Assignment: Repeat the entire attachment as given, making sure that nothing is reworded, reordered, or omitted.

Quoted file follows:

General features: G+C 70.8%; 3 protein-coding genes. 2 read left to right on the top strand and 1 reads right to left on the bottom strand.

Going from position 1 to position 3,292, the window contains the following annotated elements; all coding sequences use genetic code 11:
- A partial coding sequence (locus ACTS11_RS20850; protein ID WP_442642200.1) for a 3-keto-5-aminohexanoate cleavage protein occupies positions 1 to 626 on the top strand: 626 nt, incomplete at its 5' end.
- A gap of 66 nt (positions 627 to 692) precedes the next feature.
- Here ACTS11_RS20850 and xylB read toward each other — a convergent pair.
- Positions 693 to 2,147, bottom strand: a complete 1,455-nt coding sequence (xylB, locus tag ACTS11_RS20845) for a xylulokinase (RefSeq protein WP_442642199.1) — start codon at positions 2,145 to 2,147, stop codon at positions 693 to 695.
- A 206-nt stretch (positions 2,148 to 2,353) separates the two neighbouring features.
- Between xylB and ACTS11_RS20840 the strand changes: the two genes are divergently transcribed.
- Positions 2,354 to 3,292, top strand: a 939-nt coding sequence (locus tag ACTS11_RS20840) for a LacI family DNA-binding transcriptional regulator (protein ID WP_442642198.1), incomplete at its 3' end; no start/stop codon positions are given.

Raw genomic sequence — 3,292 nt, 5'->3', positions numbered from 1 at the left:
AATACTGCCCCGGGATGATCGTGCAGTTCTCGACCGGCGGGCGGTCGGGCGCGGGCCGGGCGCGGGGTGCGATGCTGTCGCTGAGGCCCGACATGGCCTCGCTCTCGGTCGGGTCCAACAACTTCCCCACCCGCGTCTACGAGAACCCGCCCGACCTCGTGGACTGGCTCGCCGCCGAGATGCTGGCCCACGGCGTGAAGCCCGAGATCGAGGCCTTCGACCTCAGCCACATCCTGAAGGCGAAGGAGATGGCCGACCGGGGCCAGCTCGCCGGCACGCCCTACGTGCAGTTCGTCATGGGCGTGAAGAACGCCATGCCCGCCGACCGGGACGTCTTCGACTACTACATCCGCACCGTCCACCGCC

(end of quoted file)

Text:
General features: G+C 70.8%; 3 protein-coding genes. 2 read left to right on the top strand and 1 reads right to left on the bottom strand.

Going from position 1 to position 3,292, the window contains the following annotated elements; all coding sequences use genetic code 11:
- A partial coding sequence (locus ACTS11_RS20850; protein ID WP_442642200.1) for a 3-keto-5-aminohexanoate cleavage protein occupies positions 1 to 626 on the top strand: 626 nt, incomplete at its 5' end.
- A gap of 66 nt (positions 627 to 692) precedes the next feature.
- Here ACTS11_RS20850 and xylB read toward each other — a convergent pair.
- Positions 693 to 2,147, bottom strand: a complete 1,455-nt coding sequence (xylB, locus tag ACTS11_RS20845) for a xylulokinase (RefSeq protein WP_442642199.1) — start codon at positions 2,145 to 2,147, stop codon at positions 693 to 695.
- A 206-nt stretch (positions 2,148 to 2,353) separates the two neighbouring features.
- Between xylB and ACTS11_RS20840 the strand changes: the two genes are divergently transcribed.
- Positions 2,354 to 3,292, top strand: a 939-nt coding sequence (locus tag ACTS11_RS20840) for a LacI family DNA-binding transcriptional regulator (protein ID WP_442642198.1), incomplete at its 3' end; no start/stop codon positions are given.

Raw genomic sequence — 3,292 nt, 5'->3', positions numbered from 1 at the left:
AATACTGCCCCGGGATGATCGTGCAGTTCTCGACCGGCGGGCGGTCGGGCGCGGGCCGGGCGCGGGGTGCGATGCTGTCGCTGAGGCCCGACATGGCCTCGCTCTCGGTCGGGTCCAACAACTTCCCCACCCGCGTCTACGAGAACCCGCCCGACCTCGTGGACTGGCTCGCCGCCGAGATGCTGGCCCACGGCGTGAAGCCCGAGATCGAGGCCTTCGACCTCAGCCACATCCTGAAGGCGAAGGAGATGGCCGACCGGGGCCAGCTCGCCGGCACGCCCTACGTGCAGTTCGTCATGGGCGTGAAGAACGCCATGCCCGCCGACCGGGACGTCTTCGACTACTACATCCGCACCGTCCACCGCC